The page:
Fig. 11 shows a practical circuit arrangement of a data reproducing system constructed in accordance with the aforesaid principle of this in~ention~
Parts of Fig. 11 corresponding to those of Fig~ 10 are denoted by the same reference numerals, and the descrption thereof is omitted. That start instruction pulse signal as shown in Fig. 12A
which i5 generated through the operator's manipulation is supplied to one input terminal of an OR gate 151. The output terminal of the OR gate 151 is connected to the respective set terminals of set_preference type R-S fllp-flop circuits 152 and 153 having reset termlnals supplied with the above-mentioned block positioning code signal BE eomposed of four binary coded signals l'l 1 1 1" and detected by the code detectors 138 and 139. The Q output terminaL
of the flip-flop circuit 152 is connected to one input termi~al of an OR gate 154~ The output terminal of the OR gate 154 is connected to one input terminal of an AND gate 155 whose output terminal is connected to the shift control terminal 143 of the memory 1310 The ",::
.: ' .
~ 33 -... , . , , . . ., , 7~3~

Q output terminal of the flip-flop circuit 153 is connected to one input terminal of an OR gate 156 and also to one input terminal of an OR gate 157. The output terminal of the OR gate 156 is c~nnected to one input terminal of an AND gate 158 whose output terminal is connected to the shift control terminal 144 of the first auxiliary memory 135. ~le output terminal of the OR gate 157 is connected to one input terminal of an P~D gate 159 whose output terminal is connected to the shift control terminal 145 of the second auxiliary memory 136. The AND gates 155, 158 and 159 have the other common input terminal connected to the output terminal of a clock pulse source 160. m e Q output terminals of the flip-flop circuits 152 and 153 are connected to the corresponding input terminals of an OR gate 162, the output terminal of which is connected to the input terminal of a one-shot multivibrator 161 for generating a pulse signal with a ~smallest possible effective pulse duration equal to a period re~uired to transmit, e.g. a one-bit signal. The output terminal of the one-shot multivibrator 161 is connected to one input termunal of an OR gate 163. me output term m al of the OR gate 163 is connected to each set terminal of R-S flip~flop circuits 164 and 165.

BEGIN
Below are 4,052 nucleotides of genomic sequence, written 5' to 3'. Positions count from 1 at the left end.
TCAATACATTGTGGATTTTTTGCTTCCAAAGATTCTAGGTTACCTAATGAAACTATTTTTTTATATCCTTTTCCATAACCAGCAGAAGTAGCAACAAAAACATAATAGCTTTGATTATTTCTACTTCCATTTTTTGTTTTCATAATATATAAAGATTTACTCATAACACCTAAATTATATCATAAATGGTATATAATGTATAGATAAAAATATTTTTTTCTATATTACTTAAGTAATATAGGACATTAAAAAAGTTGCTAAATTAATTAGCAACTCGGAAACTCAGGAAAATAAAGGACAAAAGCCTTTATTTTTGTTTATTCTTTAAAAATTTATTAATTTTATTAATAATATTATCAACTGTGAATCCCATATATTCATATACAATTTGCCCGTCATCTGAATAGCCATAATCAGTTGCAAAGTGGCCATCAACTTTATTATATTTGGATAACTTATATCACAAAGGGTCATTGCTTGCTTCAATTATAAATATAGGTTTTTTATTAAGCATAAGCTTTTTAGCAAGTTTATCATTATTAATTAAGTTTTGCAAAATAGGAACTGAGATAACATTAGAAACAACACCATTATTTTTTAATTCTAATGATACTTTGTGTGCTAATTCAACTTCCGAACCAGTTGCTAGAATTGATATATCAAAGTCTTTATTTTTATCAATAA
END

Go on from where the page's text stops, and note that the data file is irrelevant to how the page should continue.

The flip-flop circuit 164 has its reset terminal connected to the output terminal of an OR gate 166 having two input terminals to which either of the w~rd positioning code signal BK and key word end code signal WE
oonsisting of 4-bit binary coded signals "1 1 0 1" and "1 1 1 0", respectively, which are detected by the co~e detector 138, is applied.
The flip-flop circuit 165 has its reset terminal to which either the block positioning code signal BE, wDrd positioning code signal BE, or word positioning code signal WE is applied. The flip-flop circuit 164 has its Q output terminal connected to the input terminal of the OR gate 156. me flip-flop circuit 165 has it Q output terminal connected to :
the other i~put term mal of the O~ gate 157 and also to the other input terminal of an ~ND gate 167, the AND gate 167 having one i~put terminal -~
on which the specific code signal Pc consisting of